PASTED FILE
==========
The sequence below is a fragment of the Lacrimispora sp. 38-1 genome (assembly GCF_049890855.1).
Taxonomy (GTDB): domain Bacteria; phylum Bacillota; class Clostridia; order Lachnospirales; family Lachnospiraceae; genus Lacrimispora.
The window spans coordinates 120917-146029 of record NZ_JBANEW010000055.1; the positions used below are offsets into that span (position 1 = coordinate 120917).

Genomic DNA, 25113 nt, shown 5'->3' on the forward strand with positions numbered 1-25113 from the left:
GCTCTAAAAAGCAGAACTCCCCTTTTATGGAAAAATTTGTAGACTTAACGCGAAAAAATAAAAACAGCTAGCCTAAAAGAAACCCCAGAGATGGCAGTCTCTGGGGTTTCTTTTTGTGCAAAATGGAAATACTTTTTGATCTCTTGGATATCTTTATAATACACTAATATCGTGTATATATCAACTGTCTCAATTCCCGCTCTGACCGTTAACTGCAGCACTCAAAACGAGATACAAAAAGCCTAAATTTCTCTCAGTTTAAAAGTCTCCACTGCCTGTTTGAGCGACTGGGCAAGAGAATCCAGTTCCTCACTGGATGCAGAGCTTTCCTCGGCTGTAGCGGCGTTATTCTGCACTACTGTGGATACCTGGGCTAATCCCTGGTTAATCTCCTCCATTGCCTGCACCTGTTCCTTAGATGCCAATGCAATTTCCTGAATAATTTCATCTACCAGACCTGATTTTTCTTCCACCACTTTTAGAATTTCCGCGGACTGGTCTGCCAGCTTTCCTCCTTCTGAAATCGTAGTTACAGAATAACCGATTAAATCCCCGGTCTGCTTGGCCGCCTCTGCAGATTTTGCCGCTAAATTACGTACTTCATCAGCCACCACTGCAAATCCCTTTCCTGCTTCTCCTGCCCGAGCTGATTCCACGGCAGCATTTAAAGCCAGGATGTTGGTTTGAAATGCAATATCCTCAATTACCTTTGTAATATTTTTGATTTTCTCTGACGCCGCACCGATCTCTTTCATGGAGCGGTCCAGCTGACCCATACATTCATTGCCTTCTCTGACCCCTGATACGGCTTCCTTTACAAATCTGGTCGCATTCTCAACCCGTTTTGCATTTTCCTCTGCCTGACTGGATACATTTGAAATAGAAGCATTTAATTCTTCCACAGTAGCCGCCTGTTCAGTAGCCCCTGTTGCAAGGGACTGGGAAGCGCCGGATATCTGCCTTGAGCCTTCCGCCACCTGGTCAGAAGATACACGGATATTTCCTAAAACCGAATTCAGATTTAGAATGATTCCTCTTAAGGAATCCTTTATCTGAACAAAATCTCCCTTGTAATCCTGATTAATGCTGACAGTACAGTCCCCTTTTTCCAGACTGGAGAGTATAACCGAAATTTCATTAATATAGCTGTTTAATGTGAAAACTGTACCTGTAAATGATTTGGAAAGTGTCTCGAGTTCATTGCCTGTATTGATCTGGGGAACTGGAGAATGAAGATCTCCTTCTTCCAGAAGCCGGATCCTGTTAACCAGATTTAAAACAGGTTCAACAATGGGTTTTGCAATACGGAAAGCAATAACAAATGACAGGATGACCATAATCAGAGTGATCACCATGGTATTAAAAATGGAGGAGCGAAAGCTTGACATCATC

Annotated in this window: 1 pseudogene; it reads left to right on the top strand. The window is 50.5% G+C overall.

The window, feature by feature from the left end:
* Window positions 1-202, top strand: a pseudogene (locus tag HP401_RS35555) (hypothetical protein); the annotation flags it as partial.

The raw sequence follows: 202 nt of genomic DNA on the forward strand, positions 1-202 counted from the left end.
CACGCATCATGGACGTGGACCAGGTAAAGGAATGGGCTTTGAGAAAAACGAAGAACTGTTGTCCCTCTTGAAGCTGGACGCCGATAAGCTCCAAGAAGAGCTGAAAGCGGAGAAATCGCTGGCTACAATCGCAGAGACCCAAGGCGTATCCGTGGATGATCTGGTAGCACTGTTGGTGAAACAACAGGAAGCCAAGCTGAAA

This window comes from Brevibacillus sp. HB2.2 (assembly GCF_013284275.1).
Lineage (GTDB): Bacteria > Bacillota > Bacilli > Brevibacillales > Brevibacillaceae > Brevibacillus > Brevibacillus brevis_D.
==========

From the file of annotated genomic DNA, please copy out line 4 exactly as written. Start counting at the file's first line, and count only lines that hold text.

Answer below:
Genomic DNA, 25113 nt, shown 5'->3' on the forward strand with positions numbered 1-25113 from the left: